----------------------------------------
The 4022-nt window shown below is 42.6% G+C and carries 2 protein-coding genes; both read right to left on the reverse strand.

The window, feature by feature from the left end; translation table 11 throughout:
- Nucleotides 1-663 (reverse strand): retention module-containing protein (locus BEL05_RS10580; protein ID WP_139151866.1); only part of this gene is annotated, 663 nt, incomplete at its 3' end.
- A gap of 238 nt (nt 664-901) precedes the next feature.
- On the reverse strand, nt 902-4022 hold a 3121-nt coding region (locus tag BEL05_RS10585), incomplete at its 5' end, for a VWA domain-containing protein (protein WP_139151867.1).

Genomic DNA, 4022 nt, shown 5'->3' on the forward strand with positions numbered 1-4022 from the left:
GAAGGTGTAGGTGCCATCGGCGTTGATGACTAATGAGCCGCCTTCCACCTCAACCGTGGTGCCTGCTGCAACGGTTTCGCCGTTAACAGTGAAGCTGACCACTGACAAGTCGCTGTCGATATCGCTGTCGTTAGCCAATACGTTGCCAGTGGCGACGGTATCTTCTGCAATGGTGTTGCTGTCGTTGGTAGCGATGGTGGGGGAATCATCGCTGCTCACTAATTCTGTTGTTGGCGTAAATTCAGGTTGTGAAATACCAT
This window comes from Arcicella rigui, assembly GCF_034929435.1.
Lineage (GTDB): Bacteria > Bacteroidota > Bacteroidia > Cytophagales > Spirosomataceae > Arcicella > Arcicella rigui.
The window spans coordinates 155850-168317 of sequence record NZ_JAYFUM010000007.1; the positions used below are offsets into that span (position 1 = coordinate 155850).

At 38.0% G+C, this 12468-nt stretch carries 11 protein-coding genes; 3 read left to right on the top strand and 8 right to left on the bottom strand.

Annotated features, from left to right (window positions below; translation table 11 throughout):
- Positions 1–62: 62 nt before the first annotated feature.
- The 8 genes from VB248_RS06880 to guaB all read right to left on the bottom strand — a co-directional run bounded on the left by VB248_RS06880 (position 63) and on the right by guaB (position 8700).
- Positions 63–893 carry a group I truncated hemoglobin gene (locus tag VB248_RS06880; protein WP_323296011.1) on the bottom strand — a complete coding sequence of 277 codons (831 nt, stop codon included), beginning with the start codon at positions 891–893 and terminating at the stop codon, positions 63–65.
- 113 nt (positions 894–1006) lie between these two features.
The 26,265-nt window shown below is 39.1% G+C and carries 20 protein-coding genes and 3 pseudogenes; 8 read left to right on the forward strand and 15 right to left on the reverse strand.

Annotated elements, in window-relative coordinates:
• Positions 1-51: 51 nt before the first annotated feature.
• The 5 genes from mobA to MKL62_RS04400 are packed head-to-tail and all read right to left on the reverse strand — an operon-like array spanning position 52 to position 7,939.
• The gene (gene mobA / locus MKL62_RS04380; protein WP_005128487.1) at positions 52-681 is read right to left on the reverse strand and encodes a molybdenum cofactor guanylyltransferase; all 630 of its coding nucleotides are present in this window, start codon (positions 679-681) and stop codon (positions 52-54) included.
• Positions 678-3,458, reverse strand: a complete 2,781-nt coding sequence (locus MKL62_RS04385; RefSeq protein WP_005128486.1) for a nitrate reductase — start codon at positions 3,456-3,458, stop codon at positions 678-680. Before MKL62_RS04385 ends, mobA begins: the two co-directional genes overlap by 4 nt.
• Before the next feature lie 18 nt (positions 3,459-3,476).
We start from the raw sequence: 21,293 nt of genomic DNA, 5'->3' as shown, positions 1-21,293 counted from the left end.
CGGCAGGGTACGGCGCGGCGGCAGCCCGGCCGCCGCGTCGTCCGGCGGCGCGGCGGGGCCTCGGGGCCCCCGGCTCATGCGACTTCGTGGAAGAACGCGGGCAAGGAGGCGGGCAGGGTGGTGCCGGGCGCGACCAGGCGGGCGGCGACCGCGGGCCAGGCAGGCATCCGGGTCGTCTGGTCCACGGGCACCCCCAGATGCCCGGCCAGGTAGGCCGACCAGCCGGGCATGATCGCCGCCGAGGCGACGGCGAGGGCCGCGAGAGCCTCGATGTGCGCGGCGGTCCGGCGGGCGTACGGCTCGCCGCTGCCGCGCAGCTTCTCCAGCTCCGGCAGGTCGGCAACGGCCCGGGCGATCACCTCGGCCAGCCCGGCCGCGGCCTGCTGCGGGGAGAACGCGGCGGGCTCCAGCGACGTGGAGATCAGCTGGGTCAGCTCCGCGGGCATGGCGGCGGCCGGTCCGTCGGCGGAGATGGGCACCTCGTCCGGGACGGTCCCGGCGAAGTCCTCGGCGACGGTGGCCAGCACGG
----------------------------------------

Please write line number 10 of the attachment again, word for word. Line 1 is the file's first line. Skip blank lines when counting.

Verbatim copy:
The window spans coordinates 155850-168317 of sequence record NZ_JAYFUM010000007.1; the positions used below are offsets into that span (position 1 = coordinate 155850).